Entering yesterday’s game against the Braves, Reds leadoff men had combined for a .164/.202/.270 triple slash—and that was after rookie shortstop Zack Cozart homered in each of the first two games of the series and went 2-for-4 on Wednesday. Twenty-eight teams’ number-eight hitters had logged a better OPS than the Reds’ number-one batters’ 472 mark. And though the overall stat line of their leadoff men is still awful, after completing a four-game sweep of the Braves, the Reds appear to have both hit their stride and solved their once-fatal flaw.
The 6-3 win over the Braves on Thursday gave the 25-19 Reds their first division lead of the season, as they pushed past the Cardinals, who lost a 10-9 nail-biter to the Phillies. Perhaps more significantly, though, the hole at the top of manager Dusty Baker’s batting order is that much closer to being plugged.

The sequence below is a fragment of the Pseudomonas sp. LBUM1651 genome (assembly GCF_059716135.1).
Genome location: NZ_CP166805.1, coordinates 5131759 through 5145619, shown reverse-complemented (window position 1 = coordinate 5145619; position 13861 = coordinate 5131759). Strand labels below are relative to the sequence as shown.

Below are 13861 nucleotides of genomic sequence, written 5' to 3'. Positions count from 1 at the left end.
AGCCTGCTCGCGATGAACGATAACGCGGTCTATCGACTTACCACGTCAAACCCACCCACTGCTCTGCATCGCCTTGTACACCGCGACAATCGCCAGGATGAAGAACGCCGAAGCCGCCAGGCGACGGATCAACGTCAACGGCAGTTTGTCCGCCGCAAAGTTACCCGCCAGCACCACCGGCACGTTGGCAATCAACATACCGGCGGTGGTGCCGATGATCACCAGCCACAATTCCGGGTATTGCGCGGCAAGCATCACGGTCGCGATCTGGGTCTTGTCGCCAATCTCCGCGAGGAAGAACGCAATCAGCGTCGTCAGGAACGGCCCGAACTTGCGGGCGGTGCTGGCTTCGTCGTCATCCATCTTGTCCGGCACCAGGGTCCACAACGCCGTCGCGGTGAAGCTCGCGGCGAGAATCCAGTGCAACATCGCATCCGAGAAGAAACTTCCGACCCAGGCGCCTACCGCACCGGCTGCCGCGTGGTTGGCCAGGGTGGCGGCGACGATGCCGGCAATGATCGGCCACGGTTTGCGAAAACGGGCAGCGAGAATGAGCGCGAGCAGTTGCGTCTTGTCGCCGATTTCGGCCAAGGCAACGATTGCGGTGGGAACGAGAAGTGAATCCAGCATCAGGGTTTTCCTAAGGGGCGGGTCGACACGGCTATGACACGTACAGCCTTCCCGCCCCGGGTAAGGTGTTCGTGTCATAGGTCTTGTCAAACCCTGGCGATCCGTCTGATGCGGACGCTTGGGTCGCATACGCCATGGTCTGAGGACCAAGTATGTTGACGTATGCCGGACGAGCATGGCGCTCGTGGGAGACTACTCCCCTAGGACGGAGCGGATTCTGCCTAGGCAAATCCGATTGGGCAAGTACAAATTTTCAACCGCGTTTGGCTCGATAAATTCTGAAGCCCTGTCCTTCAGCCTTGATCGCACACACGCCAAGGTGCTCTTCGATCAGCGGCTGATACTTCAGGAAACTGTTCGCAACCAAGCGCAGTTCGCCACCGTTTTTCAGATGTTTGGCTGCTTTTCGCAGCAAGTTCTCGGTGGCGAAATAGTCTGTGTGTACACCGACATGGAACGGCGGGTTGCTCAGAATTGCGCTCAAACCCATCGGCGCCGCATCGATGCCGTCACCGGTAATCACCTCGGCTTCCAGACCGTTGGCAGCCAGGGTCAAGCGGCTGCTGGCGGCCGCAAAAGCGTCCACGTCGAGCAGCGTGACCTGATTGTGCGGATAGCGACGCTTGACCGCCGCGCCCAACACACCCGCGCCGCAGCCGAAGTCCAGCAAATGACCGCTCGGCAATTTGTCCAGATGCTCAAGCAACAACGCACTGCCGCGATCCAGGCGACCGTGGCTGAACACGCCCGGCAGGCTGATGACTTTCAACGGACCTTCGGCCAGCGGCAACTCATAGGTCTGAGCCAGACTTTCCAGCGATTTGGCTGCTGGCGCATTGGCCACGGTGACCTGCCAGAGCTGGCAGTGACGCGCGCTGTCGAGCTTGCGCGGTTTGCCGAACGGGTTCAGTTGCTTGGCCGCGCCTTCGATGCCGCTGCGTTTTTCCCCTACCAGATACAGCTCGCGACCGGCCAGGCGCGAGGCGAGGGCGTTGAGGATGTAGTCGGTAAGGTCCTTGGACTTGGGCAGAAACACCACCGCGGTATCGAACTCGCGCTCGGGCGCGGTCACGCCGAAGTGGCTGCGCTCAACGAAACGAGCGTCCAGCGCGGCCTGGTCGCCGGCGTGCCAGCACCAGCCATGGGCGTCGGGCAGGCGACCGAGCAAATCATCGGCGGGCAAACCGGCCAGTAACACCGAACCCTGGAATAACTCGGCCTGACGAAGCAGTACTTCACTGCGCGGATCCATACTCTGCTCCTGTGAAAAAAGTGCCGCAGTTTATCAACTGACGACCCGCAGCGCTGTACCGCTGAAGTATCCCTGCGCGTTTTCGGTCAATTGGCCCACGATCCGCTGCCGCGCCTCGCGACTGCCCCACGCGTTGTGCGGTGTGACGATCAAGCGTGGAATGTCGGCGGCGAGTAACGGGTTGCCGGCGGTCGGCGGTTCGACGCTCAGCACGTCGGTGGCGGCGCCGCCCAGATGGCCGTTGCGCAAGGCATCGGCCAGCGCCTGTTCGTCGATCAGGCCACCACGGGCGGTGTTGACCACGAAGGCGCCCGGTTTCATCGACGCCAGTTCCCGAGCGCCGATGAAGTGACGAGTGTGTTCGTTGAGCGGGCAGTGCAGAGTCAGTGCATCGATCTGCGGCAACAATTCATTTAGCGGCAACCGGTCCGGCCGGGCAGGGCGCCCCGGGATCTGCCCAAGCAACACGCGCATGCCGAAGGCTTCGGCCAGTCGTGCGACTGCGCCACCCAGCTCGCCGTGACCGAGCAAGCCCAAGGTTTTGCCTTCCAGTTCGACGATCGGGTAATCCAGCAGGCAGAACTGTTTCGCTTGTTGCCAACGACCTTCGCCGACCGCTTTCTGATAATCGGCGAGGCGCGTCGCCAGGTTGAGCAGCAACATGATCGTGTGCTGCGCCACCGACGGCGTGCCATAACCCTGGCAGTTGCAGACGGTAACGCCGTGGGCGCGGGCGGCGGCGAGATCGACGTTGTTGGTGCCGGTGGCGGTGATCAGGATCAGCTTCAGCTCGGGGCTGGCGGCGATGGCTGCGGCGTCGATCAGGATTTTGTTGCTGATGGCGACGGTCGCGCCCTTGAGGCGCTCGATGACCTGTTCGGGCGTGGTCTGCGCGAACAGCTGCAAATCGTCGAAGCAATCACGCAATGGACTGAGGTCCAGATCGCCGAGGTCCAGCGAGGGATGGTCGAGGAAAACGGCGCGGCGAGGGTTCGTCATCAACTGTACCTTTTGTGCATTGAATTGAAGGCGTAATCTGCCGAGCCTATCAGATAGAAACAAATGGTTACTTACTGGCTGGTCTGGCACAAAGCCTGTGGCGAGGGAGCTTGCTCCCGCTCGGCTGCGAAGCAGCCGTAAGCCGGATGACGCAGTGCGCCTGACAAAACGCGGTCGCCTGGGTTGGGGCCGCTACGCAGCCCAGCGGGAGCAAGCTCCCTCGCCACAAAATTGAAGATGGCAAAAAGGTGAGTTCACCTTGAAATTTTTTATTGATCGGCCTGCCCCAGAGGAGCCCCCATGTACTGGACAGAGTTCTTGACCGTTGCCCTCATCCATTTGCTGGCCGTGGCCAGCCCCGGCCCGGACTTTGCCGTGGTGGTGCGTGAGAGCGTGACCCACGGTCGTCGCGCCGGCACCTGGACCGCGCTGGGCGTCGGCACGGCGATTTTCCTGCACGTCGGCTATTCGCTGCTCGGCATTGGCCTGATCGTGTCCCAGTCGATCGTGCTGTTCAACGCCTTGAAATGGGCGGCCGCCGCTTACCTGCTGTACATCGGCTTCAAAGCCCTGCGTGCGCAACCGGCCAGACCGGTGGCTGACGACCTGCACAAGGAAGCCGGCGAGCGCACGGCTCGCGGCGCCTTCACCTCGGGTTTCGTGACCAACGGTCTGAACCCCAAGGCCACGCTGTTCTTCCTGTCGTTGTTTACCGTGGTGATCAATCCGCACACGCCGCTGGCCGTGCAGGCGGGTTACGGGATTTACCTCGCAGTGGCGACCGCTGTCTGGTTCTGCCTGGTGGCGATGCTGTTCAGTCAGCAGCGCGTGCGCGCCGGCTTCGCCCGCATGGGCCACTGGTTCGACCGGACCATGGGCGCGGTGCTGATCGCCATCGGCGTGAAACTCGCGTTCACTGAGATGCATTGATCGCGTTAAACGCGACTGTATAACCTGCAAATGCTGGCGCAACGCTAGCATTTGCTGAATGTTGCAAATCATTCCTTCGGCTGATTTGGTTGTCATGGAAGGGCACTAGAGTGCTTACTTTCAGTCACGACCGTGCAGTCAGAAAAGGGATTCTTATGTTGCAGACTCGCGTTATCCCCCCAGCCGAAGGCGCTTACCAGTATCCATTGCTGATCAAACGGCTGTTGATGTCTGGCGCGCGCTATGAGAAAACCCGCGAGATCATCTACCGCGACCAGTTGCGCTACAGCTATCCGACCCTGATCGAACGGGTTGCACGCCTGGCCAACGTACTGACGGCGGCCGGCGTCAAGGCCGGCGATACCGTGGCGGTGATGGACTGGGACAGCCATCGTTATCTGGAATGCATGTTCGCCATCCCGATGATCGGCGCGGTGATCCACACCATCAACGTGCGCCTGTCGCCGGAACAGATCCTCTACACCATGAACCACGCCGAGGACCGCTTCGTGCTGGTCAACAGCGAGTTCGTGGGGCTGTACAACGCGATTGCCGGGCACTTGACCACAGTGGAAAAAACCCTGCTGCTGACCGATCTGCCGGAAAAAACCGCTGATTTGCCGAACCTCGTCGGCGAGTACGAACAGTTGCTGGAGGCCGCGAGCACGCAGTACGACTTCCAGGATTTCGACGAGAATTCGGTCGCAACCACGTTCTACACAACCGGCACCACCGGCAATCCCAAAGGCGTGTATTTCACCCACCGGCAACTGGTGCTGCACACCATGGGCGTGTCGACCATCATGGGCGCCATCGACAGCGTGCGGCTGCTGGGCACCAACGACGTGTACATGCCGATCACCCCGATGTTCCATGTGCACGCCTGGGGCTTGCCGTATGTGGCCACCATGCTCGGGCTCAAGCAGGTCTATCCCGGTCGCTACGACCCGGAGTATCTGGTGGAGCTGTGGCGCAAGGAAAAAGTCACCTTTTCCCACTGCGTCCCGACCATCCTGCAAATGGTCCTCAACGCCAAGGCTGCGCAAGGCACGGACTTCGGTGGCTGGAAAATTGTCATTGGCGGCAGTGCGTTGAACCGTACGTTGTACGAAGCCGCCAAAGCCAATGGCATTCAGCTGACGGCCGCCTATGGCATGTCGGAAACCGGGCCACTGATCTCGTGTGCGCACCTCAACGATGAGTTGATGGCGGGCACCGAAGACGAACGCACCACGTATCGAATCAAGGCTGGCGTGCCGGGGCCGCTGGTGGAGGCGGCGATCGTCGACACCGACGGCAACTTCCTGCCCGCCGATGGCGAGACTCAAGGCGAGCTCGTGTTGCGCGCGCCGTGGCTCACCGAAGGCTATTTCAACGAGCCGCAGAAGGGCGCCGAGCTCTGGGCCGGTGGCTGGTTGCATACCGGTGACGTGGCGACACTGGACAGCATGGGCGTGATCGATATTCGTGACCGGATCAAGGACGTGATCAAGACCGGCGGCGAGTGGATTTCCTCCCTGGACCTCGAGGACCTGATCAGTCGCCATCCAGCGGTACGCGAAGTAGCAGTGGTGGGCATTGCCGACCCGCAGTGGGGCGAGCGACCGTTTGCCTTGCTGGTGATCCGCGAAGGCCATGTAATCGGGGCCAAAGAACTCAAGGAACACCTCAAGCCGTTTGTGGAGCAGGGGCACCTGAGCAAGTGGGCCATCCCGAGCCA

Given their overturned offense, will the 2012 Giants be able to improve their won-loss record from 2011?
Not long ago, while discussing the anemic offense of last year's Mariners, we noted that 10 MLB teams scored fewer than four runs per game in 2011. Only two of those teams finished with a winning record. The San Francisco Giants represented the most extreme case; they won 86 games despite having the National League's worst offense.
That got me to thinking: How often has the team with the NL's worst offense finished with a winning record? The answer may come as a surprise.
The Keeper Reaper returns for the month of December!
Per the Wikipedia entry, author Ray Bradbury “has stated that the novel [Fahrenheit 451] is not about censorship, but a story about how television destroys interest in reading literature, which leads to a perception of knowledge as being composed of factoids, partial information devoid of context.” In a world where the very notion of a “book” may soon go the way of the rotary phone and the “LP”, can people really relate to “Hot Stove” anymore? When a well-known national media personality makes the mistake of tweeting that a team re-signed its own superstar shortstop, it's patently obvious that most analysis these days is of the microwave variety. But Keeper Reaper is back to provide more information, complete with context, and is the best protection against getting burned this winter in fantasy league preparation.